Why keep ISR code terse?

In a lot of interrupt tutorials/examples, it always says that ISR code must be kept brief. They advise toggling a status bit which is then read in the loop().

Does this not defeat the purpose of interrupts, as the loop() is still polling the status bits? (granted that the overhead to poll a status bit might be considerably less than polling a pin)

Consider the following:
I have a system in which a switch triggers an interrupt. When the interrupt occurs, I wish to perform rx/tx through serial. Is it safe to simply perform the serial rx/tx operations in the ISR? If not then why not?

What are some heuristics when writing ISR’s?

Bonus points for documentation for the newSoftSerial library. I have downloaded the library and the examples are too basic. General documentation would be great

Generally, interrupts are disabled during an ISR, and re-enabled when the ISR completes. Long ISR routines may cause interrupts to be missed. If the ISR is brief, the odds of every interrupt being processed go up.

An interrupt is a “Hey! Something really important just happened, better do something about it QUICK!” message.
The “something” may not be around for long, or it may happen again very soon and if you’re processing one interrupt, you may miss another, so you want to do the very bare minimum.

Remember that at 9600 baud, a single character takes over 1ms to transmit, which is an ice age to even a processor running at only 16MHz, so you really don’t want to be transmitting strings using the standard libraries in an interrupt service routines.

It’s a huge subject, potentially full of pitfalls and tricks, and variations, depending on processor - any book on embedded computing will have a useful section.

Does this not defeat the purpose of interrupts, as the loop() is still polling the status bits?

Using an interrupt all but guarantees that your switch will be recognized, even if you wait to handle it a little later in loop(). Any flag/status bit you set in the interrupt routine can stay set when the physical switch changes its state, so it is still set when loop() gets around to checking it.

Polling a switch in loop(), on the other hand, depends on the switch still being set when the loop() logic gets around to checking it. Depending on how complex your logic is, and whether it contains any delays, the switch could be different by the time your logic gets to the part of the code that checks the pin state associated with that switch.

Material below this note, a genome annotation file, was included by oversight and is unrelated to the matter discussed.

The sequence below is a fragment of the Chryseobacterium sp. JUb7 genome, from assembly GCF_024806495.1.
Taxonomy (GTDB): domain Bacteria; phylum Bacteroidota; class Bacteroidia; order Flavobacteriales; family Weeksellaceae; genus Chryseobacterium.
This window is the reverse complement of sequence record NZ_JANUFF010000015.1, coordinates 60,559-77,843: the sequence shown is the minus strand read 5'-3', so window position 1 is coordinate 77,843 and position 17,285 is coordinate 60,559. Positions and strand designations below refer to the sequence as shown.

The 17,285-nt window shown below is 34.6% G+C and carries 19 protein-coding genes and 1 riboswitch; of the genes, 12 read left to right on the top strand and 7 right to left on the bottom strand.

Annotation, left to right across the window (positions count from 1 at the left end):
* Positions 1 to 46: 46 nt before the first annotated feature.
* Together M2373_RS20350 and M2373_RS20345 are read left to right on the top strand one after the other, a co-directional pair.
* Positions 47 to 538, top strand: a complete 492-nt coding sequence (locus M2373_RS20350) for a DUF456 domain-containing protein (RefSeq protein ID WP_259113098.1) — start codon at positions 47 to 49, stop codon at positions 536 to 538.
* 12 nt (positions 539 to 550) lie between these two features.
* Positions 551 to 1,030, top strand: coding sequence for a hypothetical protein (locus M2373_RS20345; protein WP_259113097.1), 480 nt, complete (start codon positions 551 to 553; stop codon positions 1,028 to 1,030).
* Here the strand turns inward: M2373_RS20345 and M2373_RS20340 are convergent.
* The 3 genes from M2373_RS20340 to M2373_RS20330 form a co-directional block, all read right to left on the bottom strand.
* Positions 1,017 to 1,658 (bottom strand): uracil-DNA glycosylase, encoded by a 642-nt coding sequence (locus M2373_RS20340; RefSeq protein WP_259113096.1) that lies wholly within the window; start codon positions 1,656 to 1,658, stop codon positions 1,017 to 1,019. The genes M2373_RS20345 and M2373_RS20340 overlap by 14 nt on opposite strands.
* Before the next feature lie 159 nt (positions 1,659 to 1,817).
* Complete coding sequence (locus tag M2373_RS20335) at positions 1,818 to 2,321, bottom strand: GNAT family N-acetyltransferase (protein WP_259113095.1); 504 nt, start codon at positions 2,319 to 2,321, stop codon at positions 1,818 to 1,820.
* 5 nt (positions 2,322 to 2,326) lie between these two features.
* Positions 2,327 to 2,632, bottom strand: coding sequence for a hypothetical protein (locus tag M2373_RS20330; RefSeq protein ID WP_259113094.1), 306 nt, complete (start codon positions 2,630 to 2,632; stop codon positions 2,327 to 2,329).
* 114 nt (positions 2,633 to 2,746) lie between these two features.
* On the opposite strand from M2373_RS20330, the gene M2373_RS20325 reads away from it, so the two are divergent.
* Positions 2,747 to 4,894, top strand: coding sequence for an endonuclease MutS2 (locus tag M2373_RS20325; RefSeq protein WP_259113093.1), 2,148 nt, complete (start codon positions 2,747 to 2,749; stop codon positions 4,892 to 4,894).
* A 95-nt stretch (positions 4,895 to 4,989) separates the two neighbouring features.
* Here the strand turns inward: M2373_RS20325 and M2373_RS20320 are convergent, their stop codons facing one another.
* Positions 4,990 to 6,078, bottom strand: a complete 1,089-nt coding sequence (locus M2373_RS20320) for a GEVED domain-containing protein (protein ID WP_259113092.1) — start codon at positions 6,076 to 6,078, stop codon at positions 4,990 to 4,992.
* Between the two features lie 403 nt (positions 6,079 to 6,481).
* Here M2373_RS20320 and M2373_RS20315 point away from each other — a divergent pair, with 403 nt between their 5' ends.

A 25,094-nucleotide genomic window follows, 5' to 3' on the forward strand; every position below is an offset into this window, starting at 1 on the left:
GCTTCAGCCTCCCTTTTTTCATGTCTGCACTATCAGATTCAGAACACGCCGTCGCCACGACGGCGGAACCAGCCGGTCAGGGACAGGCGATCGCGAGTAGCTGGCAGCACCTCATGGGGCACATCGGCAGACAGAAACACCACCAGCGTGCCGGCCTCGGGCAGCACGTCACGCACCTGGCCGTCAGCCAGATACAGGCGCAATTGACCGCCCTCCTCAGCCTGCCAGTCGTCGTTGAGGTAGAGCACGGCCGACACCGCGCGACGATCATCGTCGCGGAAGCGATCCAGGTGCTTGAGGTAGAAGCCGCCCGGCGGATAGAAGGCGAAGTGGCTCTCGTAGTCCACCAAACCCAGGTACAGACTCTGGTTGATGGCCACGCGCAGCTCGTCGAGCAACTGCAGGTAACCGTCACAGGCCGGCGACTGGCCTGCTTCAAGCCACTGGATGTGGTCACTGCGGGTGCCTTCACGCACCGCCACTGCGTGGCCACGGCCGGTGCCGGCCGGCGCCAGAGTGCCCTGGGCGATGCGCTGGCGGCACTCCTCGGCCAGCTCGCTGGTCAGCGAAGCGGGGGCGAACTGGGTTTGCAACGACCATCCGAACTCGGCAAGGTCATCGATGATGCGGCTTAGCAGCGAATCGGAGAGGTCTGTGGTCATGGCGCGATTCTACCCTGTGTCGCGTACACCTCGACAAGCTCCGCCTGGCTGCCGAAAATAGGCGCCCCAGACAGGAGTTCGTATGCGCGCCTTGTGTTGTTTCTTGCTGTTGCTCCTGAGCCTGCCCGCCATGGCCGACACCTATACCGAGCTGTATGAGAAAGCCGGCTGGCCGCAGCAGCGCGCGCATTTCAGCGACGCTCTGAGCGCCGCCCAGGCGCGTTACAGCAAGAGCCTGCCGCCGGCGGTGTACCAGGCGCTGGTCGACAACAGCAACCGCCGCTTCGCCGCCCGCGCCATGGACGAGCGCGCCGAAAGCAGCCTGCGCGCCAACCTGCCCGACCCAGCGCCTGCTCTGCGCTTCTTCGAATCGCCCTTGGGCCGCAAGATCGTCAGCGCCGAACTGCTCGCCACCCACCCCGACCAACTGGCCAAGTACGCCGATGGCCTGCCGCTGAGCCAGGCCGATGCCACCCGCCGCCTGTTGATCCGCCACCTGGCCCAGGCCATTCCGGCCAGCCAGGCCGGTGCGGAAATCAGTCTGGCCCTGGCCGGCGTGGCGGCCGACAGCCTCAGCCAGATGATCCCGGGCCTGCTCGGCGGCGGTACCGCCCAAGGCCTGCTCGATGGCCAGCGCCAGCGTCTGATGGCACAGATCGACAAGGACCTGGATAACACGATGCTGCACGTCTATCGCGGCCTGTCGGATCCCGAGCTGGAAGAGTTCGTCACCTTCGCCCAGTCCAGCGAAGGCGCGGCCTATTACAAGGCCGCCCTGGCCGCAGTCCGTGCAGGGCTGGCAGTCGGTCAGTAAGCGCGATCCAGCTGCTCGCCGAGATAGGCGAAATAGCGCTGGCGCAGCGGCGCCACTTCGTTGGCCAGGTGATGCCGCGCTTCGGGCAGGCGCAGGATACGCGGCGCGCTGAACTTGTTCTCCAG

Remember to define the flag/status bit as volatile to tell the compiler’s optimizer not to make any assumptions about it. Otherwise, the code generated by the compiler may not be effective.

Another gotcha when using interrupts and even when using short ISR routines. When the main loop code goes to read the global volatile int or other larger then one byte variable you need to consider disabling interrupts, reading the variable and then re-enabling interrupts, to make sure you get the whole variable in a ‘atomic’ manner that can not have been changed while reading a multi byte variable in the loop code.

That probably doesn’t explain the issue well, but it is what it is. :wink:


Not yet mentioned is the issue of debugging an interrupt service routine. If the code is simple (e.g. set a flag), it is trivial to debug (either the flag was set or it wasn’t). Serial is not safe to use in the context of an interrupt. Without Serial, debugging can be very tedious and difficult.

What are some heuristics when writing ISR’s?

Simple - easier to debug and easier to prove the code is free of bugs
Short - ditto
Fast - long running ISRs interfere with everything else
Infrequent - interrupts are expensive; most of the processor’s state must be saved and restored

Take it from someone who’s spent years dealing with ISRs, do yourself a big favor and keep them as simple as possible.

Thanks for all the answers.

I am currently in the process of writing a real time operating system for a school project so completely understand all of the above. I have been trying to draw parallels between my operating system and coding on the micro.

Retro-lefty, your atomic explanation was just fine, but maybe that’s because I’ve known about atomicity prior to your post.